Warrior wannabe (or disturbed child, ha. Ha. Ha?) though I may have been, I loved stuffed animals. They were cute and soft and uncomplicated (boys had them, too!). Stuffed animals were also good friends because if you felt the need to hit things or throw things against a wall, they could take it. They didn’t get upset or scream or cry. They just pleasantly smiled (hopefully without crying on the inside).

I always had one favorite, and he was never in harm’s way. The first favorite was a super soft leopard with wonderful spots named Larry. Larry had plastic whiskers great for chewing on. Then came Steven who was a tan mini-Gund bear. He loved to have his tummy rubbed and rubbed and rubbed.

Needless to say, all my animals were male, except for one pink Gund bear named Susan. Me, the blossoming little sexist, made her the bitch. Talking about sexism: Loving stuffed animals—being suckered in by cute things—seemed like a disturbingly girly thing to do. Dusting Legos also made me feel girly because neatness and cleanliness were attributes associated with girls. I tried not to think about this too much, because even if they were girly, they were necessities.

Then came William, William T. Bear (his middle name was “The” not “Teddy”). When I received William, a chocolate brown grizzly bear and held him for the first time, he felt so new and soft and was the ultimate in cuteness and comfort—100 percent ergonomic…for hugging. Oh, he even smelled good. I knew we’d have a special bond. He was a present from my father, which made him already special—even magical. I gave him a voice, and in turn, he gave me one. I manipulated and animated him like a puppet (but he’s not a puppet, damn it, he’s real!). I brought him to life by moving him: body, limbs, even ears. I gave him emotions and ascribed body movements to each feeling. I was never without William at home, and I dreaded leaving him behind when I went to school. He was a shield and a security blanket, and a rather excellent companion. William was also a useful communication conduit to my parents. My parents, not bears of small brain themselves, caught on quickly. They would ask me if William were tired, or if William were sad, and William, less guarded than I, would answer truthfully and unassumingly. I, who rarely spoke more than a word or two even at home, became quite vocal and lively when William was around. He was a bubbly bear and made even me laugh. William was who I wanted to be. He was funny and simple and innocent and silly and male. He was not evil, though naturally being a bear, he grrrred a lot. He made my anger disappear. He was the light side to my dark. (Shhh. Don’t tell, but he’s watching Top Chef next to me as I write this.)

Brace Myself

(Guest Post from the Spouse)

July was Disability Pride Month. It came as a surprise to me, even though I am one of those that some would call “disabled.” There are those who find “handicapped” offensive. I’m not certain why that is. I find the term “disabled” more offensive—well not offensive, just inaccurate because some of us who would appear to be disabled are not really. But I get ahead of myself.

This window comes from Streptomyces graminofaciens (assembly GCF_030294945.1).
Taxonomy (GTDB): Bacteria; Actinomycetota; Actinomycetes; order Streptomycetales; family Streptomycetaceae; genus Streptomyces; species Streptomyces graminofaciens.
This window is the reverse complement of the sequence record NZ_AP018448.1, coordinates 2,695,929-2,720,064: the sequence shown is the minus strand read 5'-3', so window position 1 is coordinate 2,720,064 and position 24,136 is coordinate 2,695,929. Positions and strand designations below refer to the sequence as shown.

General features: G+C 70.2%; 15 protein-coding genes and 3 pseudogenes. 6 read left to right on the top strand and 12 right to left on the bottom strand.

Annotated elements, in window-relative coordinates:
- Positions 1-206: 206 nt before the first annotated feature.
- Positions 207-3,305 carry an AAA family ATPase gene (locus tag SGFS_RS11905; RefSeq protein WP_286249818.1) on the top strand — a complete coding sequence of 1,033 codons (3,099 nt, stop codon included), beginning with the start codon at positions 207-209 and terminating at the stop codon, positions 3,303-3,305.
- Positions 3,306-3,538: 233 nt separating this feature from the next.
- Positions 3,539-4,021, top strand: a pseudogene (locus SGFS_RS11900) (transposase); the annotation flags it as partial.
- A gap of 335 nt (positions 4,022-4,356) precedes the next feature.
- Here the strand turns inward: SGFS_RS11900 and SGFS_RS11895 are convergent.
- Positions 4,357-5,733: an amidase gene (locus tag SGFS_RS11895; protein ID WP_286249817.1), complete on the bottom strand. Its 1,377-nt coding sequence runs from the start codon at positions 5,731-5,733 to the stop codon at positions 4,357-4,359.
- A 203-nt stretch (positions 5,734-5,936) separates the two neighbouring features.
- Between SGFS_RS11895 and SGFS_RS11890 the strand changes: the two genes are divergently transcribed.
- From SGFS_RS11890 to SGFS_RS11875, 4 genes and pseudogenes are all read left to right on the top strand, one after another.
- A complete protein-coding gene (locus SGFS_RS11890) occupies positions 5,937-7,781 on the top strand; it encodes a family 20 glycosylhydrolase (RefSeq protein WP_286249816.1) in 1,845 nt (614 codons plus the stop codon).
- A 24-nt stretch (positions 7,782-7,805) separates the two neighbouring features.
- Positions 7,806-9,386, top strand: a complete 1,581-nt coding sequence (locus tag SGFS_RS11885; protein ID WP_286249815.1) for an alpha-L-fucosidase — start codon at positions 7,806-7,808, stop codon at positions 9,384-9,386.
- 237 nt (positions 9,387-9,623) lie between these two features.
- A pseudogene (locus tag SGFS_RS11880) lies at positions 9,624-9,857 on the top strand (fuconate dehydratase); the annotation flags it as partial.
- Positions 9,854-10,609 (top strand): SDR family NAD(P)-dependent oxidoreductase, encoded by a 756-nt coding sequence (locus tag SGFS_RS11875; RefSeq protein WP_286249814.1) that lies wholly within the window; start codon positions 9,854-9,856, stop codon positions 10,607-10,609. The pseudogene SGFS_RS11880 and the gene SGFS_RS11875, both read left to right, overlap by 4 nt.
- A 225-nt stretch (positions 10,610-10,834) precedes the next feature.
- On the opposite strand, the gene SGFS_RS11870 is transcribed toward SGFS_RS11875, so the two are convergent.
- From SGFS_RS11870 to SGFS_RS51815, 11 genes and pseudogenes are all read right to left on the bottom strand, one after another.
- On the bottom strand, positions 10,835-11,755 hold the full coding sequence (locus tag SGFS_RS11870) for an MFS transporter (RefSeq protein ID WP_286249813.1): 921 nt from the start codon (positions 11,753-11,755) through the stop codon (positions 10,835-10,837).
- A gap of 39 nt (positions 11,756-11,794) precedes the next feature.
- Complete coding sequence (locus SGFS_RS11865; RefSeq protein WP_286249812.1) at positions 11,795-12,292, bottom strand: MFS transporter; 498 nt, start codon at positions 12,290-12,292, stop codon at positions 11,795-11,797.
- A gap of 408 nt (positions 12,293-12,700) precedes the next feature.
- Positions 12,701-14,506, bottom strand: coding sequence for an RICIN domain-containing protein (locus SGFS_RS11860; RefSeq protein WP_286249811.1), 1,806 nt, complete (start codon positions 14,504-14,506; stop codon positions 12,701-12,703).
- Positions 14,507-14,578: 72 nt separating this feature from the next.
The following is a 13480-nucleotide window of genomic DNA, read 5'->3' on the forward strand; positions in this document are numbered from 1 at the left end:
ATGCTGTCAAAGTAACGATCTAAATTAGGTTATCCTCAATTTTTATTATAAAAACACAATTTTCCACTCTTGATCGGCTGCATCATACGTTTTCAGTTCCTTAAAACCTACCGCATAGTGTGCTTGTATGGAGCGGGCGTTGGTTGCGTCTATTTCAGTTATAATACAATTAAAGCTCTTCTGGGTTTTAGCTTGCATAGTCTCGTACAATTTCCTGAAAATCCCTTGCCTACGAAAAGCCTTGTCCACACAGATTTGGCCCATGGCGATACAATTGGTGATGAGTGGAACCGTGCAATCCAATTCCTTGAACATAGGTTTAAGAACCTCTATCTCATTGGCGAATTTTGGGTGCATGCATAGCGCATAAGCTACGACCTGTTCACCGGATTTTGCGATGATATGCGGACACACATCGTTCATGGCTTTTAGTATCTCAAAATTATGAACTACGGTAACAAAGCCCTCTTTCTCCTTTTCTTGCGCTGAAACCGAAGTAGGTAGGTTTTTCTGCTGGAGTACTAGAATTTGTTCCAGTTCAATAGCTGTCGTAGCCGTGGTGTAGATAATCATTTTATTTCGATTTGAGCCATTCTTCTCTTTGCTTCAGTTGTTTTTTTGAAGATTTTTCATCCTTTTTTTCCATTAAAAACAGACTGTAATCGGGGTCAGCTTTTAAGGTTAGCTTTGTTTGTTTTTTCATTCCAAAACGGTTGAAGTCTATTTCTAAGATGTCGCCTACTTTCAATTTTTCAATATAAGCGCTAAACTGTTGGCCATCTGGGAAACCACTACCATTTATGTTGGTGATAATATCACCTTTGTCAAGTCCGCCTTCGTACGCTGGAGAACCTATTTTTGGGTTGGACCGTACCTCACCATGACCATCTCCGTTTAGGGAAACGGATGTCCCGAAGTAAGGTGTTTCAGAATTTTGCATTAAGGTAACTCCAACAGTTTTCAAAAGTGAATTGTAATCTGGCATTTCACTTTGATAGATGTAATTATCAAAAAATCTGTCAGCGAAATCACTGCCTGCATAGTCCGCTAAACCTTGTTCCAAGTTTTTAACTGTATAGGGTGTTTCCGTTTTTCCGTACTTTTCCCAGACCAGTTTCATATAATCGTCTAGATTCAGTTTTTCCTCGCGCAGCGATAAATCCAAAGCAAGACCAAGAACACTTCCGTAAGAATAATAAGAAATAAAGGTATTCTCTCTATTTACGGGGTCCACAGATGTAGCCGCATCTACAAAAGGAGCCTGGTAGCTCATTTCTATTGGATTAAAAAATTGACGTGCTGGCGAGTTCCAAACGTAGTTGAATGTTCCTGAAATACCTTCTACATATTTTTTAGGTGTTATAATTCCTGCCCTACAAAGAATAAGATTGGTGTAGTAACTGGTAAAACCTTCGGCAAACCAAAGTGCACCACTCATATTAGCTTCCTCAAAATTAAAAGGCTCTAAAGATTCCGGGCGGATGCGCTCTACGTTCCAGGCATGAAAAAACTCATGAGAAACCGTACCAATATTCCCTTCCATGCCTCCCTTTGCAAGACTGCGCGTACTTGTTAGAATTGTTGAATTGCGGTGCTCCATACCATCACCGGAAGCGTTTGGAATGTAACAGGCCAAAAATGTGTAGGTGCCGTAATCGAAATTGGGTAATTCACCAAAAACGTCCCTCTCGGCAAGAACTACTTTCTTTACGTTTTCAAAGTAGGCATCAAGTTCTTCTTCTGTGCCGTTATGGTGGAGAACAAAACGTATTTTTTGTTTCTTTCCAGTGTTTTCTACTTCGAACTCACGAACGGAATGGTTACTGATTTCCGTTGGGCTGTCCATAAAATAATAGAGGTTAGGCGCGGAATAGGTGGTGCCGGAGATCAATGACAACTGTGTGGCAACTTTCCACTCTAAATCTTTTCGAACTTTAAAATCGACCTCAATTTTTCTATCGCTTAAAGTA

My “disability” is because my right leg is ten inches shorter than my left. I wear a brace with a pogo-stick-like bottom to compensate for the difference in length. A shoe is attached to a footplate at the proper height for my right foot. Two steel uprights hold the footplate and are topped by a leather cuff that encircles my calf. The whole contraption weighs about eight pounds. It’s a little bit unwieldy, but it allows me to stand upright and walk like a normal person, albeit with a limp. Walking without it is possible (I used to do it a lot when I was a kid), but not as comfortable as it once was, and besides, I look funny bobbing up and down as I walk.

Because the brace is plain for all to see, little kids are curious about it. Mostly they stare, and their mothers whisper to them that it’s not polite to stare. The most inquisitive just come right out and ask, “What happened to your leg?” I prefer the direct approach of the kids. My routine answer is, “I was born with one leg shorter than the other.” And then I ask questions back. Depending on the age of the kid, “Which leg is shorter?” and/or “Are your legs the same length?” They look down at themselves, realize that they have two legs of the same length and, having their curiosity satisfied, they go on to more interesting topics like whether they have a dog.

In summer I have the advantage of having a vacation home in a community with a lovely Olympic-size swimming pool that I attend regularly. It is swarming with kids. Some of them ask me about my leg; others just stare. Most of the kids attend a summer camp nearby, so, even though I was unaware that July was Disability Pride Month, I thought I’d ask the camp director if she’d like me to talk to the kids about people with disabilities. Her eagerness in accepting my offer caught me somewhat by surprise, but her enthusiasm did not seem phony. So on one Friday morning in July, I went to the camp to talk to the kids. We had decided that I would talk to the older kids (8-12) for 30 minutes, and the younger ones (4-7) about 15 minutes.